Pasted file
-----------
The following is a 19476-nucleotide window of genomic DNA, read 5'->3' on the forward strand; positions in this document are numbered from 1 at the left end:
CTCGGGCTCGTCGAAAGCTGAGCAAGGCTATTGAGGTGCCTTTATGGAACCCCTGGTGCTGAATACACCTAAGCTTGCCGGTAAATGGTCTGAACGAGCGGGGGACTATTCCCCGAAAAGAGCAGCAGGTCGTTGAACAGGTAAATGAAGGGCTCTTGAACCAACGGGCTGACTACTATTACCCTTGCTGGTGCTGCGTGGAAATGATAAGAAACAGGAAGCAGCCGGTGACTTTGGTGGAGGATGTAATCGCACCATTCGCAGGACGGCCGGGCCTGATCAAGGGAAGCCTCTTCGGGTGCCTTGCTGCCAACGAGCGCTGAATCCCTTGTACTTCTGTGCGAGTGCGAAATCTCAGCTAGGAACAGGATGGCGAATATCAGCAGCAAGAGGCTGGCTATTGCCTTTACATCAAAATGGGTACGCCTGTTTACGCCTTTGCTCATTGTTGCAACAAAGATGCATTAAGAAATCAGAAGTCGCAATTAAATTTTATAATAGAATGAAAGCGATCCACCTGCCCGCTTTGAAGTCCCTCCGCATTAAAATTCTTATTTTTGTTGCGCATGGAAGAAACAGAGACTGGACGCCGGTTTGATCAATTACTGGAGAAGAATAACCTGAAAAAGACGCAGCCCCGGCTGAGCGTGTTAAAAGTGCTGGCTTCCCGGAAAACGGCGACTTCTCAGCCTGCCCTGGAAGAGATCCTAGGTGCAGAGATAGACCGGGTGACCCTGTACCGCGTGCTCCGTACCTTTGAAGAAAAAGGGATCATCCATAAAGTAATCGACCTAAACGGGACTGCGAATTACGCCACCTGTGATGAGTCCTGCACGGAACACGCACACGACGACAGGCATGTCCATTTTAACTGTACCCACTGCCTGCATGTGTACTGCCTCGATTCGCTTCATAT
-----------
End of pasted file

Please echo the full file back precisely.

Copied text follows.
The following is a 19476-nucleotide window of genomic DNA, read 5'->3' on the forward strand; positions in this document are numbered from 1 at the left end:
CTCGGGCTCGTCGAAAGCTGAGCAAGGCTATTGAGGTGCCTTTATGGAACCCCTGGTGCTGAATACACCTAAGCTTGCCGGTAAATGGTCTGAACGAGCGGGGGACTATTCCCCGAAAAGAGCAGCAGGTCGTTGAACAGGTAAATGAAGGGCTCTTGAACCAACGGGCTGACTACTATTACCCTTGCTGGTGCTGCGTGGAAATGATAAGAAACAGGAAGCAGCCGGTGACTTTGGTGGAGGATGTAATCGCACCATTCGCAGGACGGCCGGGCCTGATCAAGGGAAGCCTCTTCGGGTGCCTTGCTGCCAACGAGCGCTGAATCCCTTGTACTTCTGTGCGAGTGCGAAATCTCAGCTAGGAACAGGATGGCGAATATCAGCAGCAAGAGGCTGGCTATTGCCTTTACATCAAAATGGGTACGCCTGTTTACGCCTTTGCTCATTGTTGCAACAAAGATGCATTAAGAAATCAGAAGTCGCAATTAAATTTTATAATAGAATGAAAGCGATCCACCTGCCCGCTTTGAAGTCCCTCCGCATTAAAATTCTTATTTTTGTTGCGCATGGAAGAAACAGAGACTGGACGCCGGTTTGATCAATTACTGGAGAAGAATAACCTGAAAAAGACGCAGCCCCGGCTGAGCGTGTTAAAAGTGCTGGCTTCCCGGAAAACGGCGACTTCTCAGCCTGCCCTGGAAGAGATCCTAGGTGCAGAGATAGACCGGGTGACCCTGTACCGCGTGCTCCGTACCTTTGAAGAAAAAGGGATCATCCATAAAGTAATCGACCTAAACGGGACTGCGAATTACGCCACCTGTGATGAGTCCTGCACGGAACACGCACACGACGACAGGCATGTCCATTTTAACTGTACCCACTGCCTGCATGTGTACTGCCTCGATTCGCTTCATAT